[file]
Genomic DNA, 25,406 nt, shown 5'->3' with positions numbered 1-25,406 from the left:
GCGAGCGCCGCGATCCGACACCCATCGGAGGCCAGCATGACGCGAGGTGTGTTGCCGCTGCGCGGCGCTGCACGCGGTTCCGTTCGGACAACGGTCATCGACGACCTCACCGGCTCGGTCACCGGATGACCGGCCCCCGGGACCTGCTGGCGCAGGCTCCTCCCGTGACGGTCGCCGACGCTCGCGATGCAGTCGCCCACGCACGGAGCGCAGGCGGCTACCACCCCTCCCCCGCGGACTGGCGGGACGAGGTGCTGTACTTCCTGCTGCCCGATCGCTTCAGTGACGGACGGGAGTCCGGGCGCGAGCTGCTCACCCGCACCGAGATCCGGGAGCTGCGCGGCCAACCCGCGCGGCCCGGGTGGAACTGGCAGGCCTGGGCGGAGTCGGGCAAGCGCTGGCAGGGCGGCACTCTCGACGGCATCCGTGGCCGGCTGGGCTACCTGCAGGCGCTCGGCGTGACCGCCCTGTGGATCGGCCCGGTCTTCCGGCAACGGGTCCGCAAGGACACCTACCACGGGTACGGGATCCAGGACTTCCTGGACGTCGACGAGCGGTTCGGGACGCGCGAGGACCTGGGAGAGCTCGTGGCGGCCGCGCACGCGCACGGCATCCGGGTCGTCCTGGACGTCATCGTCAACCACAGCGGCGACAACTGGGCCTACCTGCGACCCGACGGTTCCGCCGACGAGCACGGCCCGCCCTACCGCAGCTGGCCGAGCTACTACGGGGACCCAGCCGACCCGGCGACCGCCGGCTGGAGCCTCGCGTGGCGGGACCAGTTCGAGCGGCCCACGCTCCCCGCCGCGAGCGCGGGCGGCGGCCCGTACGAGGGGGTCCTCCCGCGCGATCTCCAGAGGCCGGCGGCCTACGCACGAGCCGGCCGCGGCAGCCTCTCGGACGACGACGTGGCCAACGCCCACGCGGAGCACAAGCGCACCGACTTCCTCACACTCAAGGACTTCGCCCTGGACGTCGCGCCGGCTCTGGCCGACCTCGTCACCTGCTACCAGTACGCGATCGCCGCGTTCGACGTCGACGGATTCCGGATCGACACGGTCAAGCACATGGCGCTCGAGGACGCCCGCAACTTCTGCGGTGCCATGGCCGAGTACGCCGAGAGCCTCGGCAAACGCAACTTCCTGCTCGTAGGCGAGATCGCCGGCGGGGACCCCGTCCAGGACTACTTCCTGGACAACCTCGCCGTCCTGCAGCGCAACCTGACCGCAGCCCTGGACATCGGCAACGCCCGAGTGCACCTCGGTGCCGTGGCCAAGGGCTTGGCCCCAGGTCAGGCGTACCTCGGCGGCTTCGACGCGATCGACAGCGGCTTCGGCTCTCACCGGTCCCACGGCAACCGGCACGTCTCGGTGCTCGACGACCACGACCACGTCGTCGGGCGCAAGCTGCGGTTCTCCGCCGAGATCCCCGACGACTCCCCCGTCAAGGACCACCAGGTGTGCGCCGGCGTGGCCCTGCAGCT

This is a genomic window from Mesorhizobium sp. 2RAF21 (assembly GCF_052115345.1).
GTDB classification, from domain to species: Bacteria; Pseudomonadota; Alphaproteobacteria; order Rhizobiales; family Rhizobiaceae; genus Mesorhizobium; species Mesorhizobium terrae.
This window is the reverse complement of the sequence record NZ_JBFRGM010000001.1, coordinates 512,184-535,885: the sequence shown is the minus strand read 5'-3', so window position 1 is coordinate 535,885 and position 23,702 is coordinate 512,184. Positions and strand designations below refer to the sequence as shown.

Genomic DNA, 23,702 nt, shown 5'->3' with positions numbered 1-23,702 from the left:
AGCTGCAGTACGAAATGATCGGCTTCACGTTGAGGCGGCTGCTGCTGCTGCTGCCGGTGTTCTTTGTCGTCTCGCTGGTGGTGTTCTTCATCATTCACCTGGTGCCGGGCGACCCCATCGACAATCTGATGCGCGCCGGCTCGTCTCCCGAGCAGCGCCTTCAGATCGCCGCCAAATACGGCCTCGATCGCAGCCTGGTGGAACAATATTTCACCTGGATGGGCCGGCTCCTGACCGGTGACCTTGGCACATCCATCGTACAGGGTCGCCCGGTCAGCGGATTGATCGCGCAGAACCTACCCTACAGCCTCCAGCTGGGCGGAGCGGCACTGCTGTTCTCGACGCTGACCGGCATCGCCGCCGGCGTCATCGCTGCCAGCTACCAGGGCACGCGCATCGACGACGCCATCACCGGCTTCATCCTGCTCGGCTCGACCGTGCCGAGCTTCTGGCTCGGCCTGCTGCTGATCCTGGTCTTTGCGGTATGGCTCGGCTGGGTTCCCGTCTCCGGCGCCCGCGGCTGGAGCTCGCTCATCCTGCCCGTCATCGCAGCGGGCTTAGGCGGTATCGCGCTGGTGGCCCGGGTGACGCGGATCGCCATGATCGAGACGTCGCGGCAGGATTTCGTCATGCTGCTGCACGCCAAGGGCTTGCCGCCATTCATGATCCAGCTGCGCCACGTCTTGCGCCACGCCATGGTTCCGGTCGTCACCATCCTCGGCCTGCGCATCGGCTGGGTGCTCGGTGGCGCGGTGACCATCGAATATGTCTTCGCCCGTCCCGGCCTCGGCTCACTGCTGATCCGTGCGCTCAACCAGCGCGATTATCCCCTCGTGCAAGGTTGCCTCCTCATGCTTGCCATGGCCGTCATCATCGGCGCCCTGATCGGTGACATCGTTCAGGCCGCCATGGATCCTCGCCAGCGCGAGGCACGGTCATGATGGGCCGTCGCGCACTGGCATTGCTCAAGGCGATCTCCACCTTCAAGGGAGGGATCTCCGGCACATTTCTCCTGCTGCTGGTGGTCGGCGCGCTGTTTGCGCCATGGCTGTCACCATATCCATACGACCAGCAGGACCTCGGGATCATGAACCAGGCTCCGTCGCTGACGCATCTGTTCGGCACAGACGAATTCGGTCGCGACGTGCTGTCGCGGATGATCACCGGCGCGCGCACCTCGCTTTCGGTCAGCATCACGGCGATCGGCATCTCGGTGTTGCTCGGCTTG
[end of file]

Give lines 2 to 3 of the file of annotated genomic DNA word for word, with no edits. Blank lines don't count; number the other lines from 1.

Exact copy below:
GCGAGCGCCGCGATCCGACACCCATCGGAGGCCAGCATGACGCGAGGTGTGTTGCCGCTGCGCGGCGCTGCACGCGGTTCCGTTCGGACAACGGTCATCGACGACCTCACCGGCTCGGTCACCGGATGACCGGCCCCCGGGACCTGCTGGCGCAGGCTCCTCCCGTGACGGTCGCCGACGCTCGCGATGCAGTCGCCCACGCACGGAGCGCAGGCGGCTACCACCCCTCCCCCGCGGACTGGCGGGACGAGGTGCTGTACTTCCTGCTGCCCGATCGCTTCAGTGACGGACGGGAGTCCGGGCGCGAGCTGCTCACCCGCACCGAGATCCGGGAGCTGCGCGGCCAACCCGCGCGGCCCGGGTGGAACTGGCAGGCCTGGGCGGAGTCGGGCAAGCGCTGGCAGGGCGGCACTCTCGACGGCATCCGTGGCCGGCTGGGCTACCTGCAGGCGCTCGGCGTGACCGCCCTGTGGATCGGCCCGGTCTTCCGGCAACGGGTCCGCAAGGACACCTACCACGGGTACGGGATCCAGGACTTCCTGGACGTCGACGAGCGGTTCGGGACGCGCGAGGACCTGGGAGAGCTCGTGGCGGCCGCGCACGCGCACGGCATCCGGGTCGTCCTGGACGTCATCGTCAACCACAGCGGCGACAACTGGGCCTACCTGCGACCCGACGGTTCCGCCGACGAGCACGGCCCGCCCTACCGCAGCTGGCCGAGCTACTACGGGGACCCAGCCGACCCGGCGACCGCCGGCTGGAGCCTCGCGTGGCGGGACCAGTTCGAGCGGCCCACGCTCCCCGCCGCGAGCGCGGGCGGCGGCCCGTACGAGGGGGTCCTCCCGCGCGATCTCCAGAGGCCGGCGGCCTACGCACGAGCCGGCCGCGGCAGCCTCTCGGACGACGACGTGGCCAACGCCCACGCGGAGCACAAGCGCACCGACTTCCTCACACTCAAGGACTTCGCCCTGGACGTCGCGCCGGCTCTGGCCGACCTCGTCACCTGCTACCAGTACGCGATCGCCGCGTTCGACGTCGACGGATTCCGGATCGACACGGTCAAGCACATGGCGCTCGAGGACGCCCGCAACTTCTGCGGTGCCATGGCCGAGTACGCCGAGAGCCTCGGCAAACGCAACTTCCTGCTCGTAGGCGAGATCGCCGGCGGGGACCCCGTCCAGGACTACTTCCTGGACAACCTCGCCGTCCTGCAGCGCAACCTGACCGCAGCCCTGGACATCGGCAACGCCCGAGTGCACCTCGGTGCCGTGGCCAAGGGCTTGGCCCCAGGTCAGGCGTACCTCGGCGGCTTCGACGCGATCGACAGCGGCTTCGGCTCTCACCGGTCCCACGGCAACCGGCACGTCTCGGTGCTCGACGACCACGACCACGTCGTCGGGCGCAAGCTGCGGTTCTCCGCCGAGATCCCCGACGACTCCCCCGTCAAGGACCACCAGGTGTGCGCCGGCGTGGCCCTGCAGCT

This is a genomic window from Mesorhizobium sp. 2RAF21 (assembly GCF_052115345.1).